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APS Honor Recipients

Chanda Prescod-Weinstein

Chanda Prescod-Weinstein

University of New Hampshire

Recipient of the 2021 Edward A. Bouchet Award

For contributions to theoretical cosmology and particle physics, ranging from axion physics to models of inflation to alternative models of dark energy, for tireless efforts in increasing inclusivity in physics, and for co-creating the Particles for Justice movement.

Invited Talk: Session D08.2

About the Recipient

Chanda Prescod-Weinstein (she/they) is an assistant professor of physics and core faculty in women's and gender studies at the University of New Hampshire. Born and raised in the El Sereno neighborhood of East Los Angeles, Dr. Prescod-Weinstein holds an AB in physics, astronomy, and astrophysics from Harvard College; an MS in astronomy and astrophysics from UC Santa Cruz; and a Ph.D. in physics from the University of Waterloo. She conducted her dissertation research at the Perimeter Institute and has held named fellowships at NASA and MIT. Dr. Prescod-Weinstein's research interests include theoretical work on early universe cosmology, wave dark matter phenomenology, neutron stars, and large-scale structure formation. She is a member of the Vera C. Rubin Observatory Dark Energy Science Collaboration and its Dark Matter Working Group and is a topical convener for the 2021 Snowmass Particle Physics Community Planning Exercise. Dr. Prescod-Weinstein also actively works on research in Black feminist science, technology, and society studies. She currently serves on the APS Forum on the History of Physics executive and was a founding executive member of the AAS Committee on the Status of Sexual-Orientation and Gender Minorities in Astronomy. Dr. Prescod-Weinstein is one of under 100 Black American women to earn a Ph.D. from a department of physics. Her book, The Disordered Cosmos: A Journey into Dark Matter, Spacetime, and Dreams Deferred, will be published on March 9, 2021.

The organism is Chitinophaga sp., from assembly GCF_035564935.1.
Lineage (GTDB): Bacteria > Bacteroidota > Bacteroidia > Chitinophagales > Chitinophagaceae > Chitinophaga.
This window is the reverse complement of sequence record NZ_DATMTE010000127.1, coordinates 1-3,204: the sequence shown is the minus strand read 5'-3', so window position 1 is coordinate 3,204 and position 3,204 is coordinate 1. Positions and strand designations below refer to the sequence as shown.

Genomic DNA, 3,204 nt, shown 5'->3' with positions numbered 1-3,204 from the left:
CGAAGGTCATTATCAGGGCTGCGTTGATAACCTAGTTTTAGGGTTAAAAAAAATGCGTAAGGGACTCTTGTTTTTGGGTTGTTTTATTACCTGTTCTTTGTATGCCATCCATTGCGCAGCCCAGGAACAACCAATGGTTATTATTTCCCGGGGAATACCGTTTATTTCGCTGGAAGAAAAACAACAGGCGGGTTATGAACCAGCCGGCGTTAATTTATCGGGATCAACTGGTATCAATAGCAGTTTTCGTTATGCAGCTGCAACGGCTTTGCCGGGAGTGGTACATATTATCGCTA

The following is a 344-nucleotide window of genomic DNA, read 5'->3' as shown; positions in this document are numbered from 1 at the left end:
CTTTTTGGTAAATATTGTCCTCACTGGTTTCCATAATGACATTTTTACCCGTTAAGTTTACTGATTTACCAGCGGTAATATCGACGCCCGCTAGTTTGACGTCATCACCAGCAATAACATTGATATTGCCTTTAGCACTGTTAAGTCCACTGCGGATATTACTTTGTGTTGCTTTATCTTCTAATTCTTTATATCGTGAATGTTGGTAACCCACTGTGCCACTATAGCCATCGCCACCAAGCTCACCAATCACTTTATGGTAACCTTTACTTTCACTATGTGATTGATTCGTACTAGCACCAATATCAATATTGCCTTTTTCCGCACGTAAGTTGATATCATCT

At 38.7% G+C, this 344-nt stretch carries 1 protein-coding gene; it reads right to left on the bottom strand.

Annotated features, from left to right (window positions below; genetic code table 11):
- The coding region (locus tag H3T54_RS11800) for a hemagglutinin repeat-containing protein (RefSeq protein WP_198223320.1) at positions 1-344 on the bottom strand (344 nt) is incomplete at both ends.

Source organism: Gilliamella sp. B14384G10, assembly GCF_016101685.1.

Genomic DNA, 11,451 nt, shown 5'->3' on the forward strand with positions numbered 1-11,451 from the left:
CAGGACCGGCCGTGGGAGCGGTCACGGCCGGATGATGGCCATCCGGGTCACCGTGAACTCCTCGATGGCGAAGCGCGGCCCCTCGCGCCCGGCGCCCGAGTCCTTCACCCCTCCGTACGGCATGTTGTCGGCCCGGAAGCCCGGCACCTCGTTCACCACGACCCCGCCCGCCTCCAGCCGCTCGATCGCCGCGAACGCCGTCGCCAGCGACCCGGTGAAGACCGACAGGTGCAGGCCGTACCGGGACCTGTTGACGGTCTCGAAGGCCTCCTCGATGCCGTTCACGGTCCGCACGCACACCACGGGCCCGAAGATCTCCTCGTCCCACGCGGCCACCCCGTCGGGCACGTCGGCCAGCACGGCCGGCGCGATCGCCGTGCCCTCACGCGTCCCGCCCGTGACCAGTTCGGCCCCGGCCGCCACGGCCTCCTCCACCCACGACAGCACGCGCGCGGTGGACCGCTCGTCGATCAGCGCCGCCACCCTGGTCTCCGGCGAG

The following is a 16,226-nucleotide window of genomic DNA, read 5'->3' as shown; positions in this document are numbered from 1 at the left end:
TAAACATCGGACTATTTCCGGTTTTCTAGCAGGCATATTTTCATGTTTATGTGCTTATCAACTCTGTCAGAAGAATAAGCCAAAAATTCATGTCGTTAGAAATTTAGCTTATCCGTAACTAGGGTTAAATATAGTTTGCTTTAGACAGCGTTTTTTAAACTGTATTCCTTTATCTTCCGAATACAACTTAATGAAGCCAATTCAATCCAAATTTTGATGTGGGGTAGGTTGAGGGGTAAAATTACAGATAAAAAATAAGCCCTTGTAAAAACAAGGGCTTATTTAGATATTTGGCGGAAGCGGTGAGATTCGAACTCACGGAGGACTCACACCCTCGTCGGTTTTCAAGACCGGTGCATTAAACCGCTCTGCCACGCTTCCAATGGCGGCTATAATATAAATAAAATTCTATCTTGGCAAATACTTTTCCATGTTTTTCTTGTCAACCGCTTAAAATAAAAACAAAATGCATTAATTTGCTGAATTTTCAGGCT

About the Edward A. Bouchet Award

The Bouchet Award recognizes a distinguished minority physicist who has made significant contributions to physics research and the advancement of underrepresented minority scientists.

This award was established in 1994 by the APS Committee on Minorities in Physics, and supported for 18 years by the Research Corporation, a private foundation for the advancement of science and technology. Subsequently the Award was supported by a grant from the Alfred Sloan Foundation and is now endowed thanks to individual and institutional donations.